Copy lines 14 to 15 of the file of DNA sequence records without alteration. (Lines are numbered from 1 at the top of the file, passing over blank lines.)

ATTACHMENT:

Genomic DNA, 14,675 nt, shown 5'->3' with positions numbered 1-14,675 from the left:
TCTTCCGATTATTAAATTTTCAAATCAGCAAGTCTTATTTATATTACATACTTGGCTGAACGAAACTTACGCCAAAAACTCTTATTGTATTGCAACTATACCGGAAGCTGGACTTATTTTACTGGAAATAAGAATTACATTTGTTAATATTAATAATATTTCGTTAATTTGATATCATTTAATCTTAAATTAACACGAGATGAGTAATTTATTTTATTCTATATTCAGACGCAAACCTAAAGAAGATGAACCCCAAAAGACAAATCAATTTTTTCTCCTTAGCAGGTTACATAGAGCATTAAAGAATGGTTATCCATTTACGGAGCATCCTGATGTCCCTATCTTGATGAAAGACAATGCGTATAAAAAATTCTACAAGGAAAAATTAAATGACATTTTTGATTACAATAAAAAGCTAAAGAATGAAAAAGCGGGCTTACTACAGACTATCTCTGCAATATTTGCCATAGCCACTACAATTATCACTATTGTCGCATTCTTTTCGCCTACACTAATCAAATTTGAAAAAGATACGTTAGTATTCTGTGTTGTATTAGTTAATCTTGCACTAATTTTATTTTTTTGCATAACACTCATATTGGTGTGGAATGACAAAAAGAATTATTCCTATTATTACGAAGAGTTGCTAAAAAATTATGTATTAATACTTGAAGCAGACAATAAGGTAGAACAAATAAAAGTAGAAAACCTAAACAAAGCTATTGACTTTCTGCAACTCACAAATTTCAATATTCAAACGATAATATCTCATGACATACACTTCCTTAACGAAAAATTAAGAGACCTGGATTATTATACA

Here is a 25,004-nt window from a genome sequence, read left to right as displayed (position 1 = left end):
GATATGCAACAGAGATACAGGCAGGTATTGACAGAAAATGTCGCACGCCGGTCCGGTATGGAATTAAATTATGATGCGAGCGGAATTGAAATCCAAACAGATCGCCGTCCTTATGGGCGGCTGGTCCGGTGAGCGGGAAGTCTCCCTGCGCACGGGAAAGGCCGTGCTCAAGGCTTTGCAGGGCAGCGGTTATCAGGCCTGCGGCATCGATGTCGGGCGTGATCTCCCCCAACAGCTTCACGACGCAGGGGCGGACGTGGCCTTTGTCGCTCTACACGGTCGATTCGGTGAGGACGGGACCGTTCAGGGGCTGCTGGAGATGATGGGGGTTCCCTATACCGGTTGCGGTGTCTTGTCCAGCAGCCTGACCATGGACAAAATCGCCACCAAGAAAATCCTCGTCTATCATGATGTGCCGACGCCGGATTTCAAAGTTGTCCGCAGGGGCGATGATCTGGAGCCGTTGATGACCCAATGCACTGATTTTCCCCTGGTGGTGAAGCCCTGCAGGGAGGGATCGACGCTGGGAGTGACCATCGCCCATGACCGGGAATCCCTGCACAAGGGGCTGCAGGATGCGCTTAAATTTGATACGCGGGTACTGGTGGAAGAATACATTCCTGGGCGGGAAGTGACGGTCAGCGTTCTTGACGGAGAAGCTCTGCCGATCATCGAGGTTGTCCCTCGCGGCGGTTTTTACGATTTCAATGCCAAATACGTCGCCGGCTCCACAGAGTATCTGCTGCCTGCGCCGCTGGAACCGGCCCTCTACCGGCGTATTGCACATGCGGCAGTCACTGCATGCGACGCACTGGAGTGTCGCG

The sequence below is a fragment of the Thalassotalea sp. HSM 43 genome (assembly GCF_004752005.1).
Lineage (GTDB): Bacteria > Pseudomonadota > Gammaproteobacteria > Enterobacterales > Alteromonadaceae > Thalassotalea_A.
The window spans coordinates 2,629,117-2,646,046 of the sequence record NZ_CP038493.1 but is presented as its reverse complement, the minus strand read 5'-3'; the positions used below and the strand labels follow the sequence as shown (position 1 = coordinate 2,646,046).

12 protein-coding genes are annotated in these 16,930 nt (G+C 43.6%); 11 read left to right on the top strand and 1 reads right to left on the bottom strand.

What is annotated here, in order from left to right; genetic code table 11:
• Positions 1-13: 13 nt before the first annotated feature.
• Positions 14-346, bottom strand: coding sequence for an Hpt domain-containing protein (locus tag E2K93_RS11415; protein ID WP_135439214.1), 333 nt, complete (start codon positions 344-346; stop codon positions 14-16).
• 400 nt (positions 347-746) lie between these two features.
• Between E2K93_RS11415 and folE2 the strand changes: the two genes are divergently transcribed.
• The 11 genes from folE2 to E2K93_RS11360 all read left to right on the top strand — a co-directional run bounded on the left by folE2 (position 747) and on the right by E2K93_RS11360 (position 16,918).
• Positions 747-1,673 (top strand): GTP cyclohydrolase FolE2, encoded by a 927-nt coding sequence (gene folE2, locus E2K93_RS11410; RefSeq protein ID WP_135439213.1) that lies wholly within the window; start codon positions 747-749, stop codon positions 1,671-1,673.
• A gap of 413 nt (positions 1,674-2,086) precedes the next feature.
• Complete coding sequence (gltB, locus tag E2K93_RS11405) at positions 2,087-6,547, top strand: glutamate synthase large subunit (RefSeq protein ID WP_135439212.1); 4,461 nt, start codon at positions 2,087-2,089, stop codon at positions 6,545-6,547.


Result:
• The 11 genes from folE2 to E2K93_RS11360 all read left to right on the top strand — a co-directional run bounded on the left by folE2 (position 747) and on the right by E2K93_RS11360 (position 16,918).
• Positions 747-1,673 (top strand): GTP cyclohydrolase FolE2, encoded by a 927-nt coding sequence (gene folE2, locus E2K93_RS11410; RefSeq protein ID WP_135439213.1) that lies wholly within the window; start codon positions 747-749, stop codon positions 1,671-1,673.